Intergenerational Relations and Elder Care Preferences of Asian Indians in North Carolina

UNCG Author/Contributor (non-UNCG co-authors, if there are any, appear on document)
Sudha Shreeniwas, Associate Professor (Creator)
Institution
The University of North Carolina at Greensboro (UNCG )
Web Site: http://library.uncg.edu/

Abstract: The US older population is growing in ethnic diversity. Persistent ethnic disparities in service use among seniors are linked to structural barriers to access, and also to family processes such as cultural preferences and intergenerational relations. There is sparse information on the latter issue for immigrant ethnic minority seniors. Information on the Asian group (the fastest growing senior sub-population) is extremely scarce, due to this group’s diversity in national, linguistic, and cultural origins. We conducted a qualitative study among community-dwelling Asian Indian families (including at least one member aged 60 years and older) in North Carolina to examine preferences of seniors and the midlife generation regarding elder care, and the role of intergenerational relations in desired care for elders, exploring the theoretical perspective of intergenerational relationship ambivalence. Our results suggest that cultural preferences, ambivalence in intergenerational relations, and regulations on health service eligibility among immigrant/transnational seniors and midlife adults influence preferences for elder care.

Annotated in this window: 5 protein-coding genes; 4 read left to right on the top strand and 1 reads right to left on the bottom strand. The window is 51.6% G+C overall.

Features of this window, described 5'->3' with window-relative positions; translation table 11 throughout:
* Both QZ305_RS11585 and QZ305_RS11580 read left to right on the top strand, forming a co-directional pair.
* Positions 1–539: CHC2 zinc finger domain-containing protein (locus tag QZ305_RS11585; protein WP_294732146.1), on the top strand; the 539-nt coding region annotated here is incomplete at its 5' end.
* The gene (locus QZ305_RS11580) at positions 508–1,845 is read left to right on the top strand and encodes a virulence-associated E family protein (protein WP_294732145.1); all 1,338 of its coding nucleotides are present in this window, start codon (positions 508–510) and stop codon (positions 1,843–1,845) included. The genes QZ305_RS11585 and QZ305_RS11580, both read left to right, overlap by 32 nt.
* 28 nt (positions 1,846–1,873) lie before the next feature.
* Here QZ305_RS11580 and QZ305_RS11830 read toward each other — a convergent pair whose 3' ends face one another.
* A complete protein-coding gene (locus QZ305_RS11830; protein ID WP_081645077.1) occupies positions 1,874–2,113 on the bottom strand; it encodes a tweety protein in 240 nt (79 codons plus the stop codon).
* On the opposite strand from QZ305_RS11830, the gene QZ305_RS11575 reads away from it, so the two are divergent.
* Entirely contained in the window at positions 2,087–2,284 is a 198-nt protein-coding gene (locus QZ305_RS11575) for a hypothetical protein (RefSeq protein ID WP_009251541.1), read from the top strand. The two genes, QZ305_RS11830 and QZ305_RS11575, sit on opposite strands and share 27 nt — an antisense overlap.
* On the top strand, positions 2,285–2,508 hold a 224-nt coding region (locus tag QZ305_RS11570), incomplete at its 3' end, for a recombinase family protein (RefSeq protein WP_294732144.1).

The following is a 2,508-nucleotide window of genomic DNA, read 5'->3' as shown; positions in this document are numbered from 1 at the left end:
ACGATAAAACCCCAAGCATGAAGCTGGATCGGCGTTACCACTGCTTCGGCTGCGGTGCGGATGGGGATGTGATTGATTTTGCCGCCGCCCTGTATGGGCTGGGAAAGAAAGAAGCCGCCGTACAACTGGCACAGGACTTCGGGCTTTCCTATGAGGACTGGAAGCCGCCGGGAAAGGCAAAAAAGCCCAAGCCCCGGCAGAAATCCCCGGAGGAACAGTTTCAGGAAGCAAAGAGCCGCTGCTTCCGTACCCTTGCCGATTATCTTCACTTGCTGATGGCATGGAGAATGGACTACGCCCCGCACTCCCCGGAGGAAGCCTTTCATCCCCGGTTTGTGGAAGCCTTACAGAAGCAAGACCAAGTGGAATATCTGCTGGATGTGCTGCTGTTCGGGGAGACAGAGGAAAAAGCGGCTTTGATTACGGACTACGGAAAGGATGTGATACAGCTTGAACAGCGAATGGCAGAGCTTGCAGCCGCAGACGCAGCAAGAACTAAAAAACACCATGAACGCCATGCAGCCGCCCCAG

Additional Information

Publication
Journal of Cross-Cultural Gerontology. 29(1), 87-107, 87-107
Language: English
Date: 2013
Keywords
Asian Indians, Intergenerational relations, Ambivalence, Elder immigrants, Transnational families, Family care, Coresidence

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